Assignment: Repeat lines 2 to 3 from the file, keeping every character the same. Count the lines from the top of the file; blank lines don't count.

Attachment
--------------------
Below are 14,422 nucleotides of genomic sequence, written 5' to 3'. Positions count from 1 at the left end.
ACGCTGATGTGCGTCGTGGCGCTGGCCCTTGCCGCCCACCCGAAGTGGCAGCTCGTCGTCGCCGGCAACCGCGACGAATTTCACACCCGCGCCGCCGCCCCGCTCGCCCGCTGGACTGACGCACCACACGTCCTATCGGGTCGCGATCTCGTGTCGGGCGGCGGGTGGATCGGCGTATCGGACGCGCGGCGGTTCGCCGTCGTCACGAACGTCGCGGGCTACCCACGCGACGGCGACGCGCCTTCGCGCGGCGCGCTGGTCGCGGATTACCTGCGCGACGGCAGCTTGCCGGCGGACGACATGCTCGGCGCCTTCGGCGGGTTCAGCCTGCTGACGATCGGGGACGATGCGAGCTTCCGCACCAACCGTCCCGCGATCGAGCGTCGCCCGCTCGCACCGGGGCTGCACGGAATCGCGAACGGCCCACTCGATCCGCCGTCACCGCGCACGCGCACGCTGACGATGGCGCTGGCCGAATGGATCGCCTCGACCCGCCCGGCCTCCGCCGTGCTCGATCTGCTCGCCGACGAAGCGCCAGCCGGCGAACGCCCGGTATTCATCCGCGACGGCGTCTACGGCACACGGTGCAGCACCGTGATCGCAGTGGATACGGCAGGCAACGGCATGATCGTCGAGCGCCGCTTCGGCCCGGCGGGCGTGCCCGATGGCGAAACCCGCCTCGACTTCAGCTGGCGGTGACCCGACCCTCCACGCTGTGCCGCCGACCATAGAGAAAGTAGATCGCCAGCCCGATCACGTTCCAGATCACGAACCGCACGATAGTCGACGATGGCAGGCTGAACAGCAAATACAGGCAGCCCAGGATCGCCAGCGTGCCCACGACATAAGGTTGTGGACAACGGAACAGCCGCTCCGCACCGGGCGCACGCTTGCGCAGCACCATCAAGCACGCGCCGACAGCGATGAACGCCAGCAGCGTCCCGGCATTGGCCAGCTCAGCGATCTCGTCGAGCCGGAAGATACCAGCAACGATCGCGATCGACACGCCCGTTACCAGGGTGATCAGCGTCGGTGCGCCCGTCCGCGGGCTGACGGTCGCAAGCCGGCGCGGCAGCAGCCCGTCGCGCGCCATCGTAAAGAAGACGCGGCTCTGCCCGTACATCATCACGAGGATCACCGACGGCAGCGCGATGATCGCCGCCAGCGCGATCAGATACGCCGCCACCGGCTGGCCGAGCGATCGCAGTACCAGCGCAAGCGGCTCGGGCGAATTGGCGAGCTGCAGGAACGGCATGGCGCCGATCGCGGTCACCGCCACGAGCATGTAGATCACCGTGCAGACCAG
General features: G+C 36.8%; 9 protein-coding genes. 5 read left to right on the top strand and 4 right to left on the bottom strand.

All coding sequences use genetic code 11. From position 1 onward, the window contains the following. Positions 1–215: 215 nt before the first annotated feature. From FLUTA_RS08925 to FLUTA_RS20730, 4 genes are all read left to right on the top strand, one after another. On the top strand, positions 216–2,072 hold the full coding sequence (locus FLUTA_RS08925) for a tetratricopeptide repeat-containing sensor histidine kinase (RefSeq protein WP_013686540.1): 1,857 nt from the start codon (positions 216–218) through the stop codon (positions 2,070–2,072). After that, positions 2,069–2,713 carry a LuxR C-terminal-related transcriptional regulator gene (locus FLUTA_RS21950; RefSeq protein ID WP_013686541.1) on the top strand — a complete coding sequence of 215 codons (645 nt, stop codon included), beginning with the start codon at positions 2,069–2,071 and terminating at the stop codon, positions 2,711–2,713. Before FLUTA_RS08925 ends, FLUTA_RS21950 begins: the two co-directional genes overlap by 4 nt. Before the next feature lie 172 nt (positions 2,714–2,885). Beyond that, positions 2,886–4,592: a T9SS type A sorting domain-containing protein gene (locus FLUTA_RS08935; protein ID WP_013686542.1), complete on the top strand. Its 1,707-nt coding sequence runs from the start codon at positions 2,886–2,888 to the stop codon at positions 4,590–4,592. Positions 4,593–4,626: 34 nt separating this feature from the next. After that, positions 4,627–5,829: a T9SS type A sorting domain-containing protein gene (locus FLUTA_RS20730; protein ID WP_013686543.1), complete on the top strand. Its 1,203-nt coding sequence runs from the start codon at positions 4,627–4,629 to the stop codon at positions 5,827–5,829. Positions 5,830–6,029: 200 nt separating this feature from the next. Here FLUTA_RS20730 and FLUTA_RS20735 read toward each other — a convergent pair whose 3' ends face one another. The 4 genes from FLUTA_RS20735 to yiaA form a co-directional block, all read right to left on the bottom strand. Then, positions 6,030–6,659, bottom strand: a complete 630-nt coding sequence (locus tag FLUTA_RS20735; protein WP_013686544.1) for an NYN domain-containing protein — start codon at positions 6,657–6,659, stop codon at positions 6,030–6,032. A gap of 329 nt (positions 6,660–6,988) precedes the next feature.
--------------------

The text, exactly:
ACGCTGATGTGCGTCGTGGCGCTGGCCCTTGCCGCCCACCCGAAGTGGCAGCTCGTCGTCGCCGGCAACCGCGACGAATTTCACACCCGCGCCGCCGCCCCGCTCGCCCGCTGGACTGACGCACCACACGTCCTATCGGGTCGCGATCTCGTGTCGGGCGGCGGGTGGATCGGCGTATCGGACGCGCGGCGGTTCGCCGTCGTCACGAACGTCGCGGGCTACCCACGCGACGGCGACGCGCCTTCGCGCGGCGCGCTGGTCGCGGATTACCTGCGCGACGGCAGCTTGCCGGCGGACGACATGCTCGGCGCCTTCGGCGGGTTCAGCCTGCTGACGATCGGGGACGATGCGAGCTTCCGCACCAACCGTCCCGCGATCGAGCGTCGCCCGCTCGCACCGGGGCTGCACGGAATCGCGAACGGCCCACTCGATCCGCCGTCACCGCGCACGCGCACGCTGACGATGGCGCTGGCCGAATGGATCGCCTCGACCCGCCCGGCCTCCGCCGTGCTCGATCTGCTCGCCGACGAAGCGCCAGCCGGCGAACGCCCGGTATTCATCCGCGACGGCGTCTACGGCACACGGTGCAGCACCGTGATCGCAGTGGATACGGCAGGCAACGGCATGATCGTCGAGCGCCGCTTCGGCCCGGCGGGCGTGCCCGATGGCGAAACCCGCCTCGACTTCAGCTGGCGGTGACCCGACCCTCCACGCTGTGCCGCCGACCATAGAGAAAGTAGATCGCCAGCCCGATCACGTTCCAGATCACGAACCGCACGATAGTCGACGATGGCAGGCTGAACAGCAAATACAGGCAGCCCAGGATCGCCAGCGTGCCCACGACATAAGGTTGTGGACAACGGAACAGCCGCTCCGCACCGGGCGCACGCTTGCGCAGCACCATCAAGCACGCGCCGACAGCGATGAACGCCAGCAGCGTCCCGGCATTGGCCAGCTCAGCGATCTCGTCGAGCCGGAAGATACCAGCAACGATCGCGATCGACACGCCCGTTACCAGGGTGATCAGCGTCGGTGCGCCCGTCCGCGGGCTGACGGTCGCAAGCCGGCGCGGCAGCAGCCCGTCGCGCGCCATCGTAAAGAAGACGCGGCTCTGCCCGTACATCATCACGAGGATCACCGACGGCAGCGCGATGATCGCCGCCAGCGCGATCAGATACGCCGCCACCGGCTGGCCGAGCGATCGCAGTACCAGCGCAAGCGGCTCGGGCGAATTGGCGAGCTGCAGGAACGGCATGGCGCCGATCGCGGTCACCGCCACGAGCATGTAGATCACCGTGCAGACCAG
General features: G+C 36.8%; 9 protein-coding genes. 5 read left to right on the top strand and 4 right to left on the bottom strand.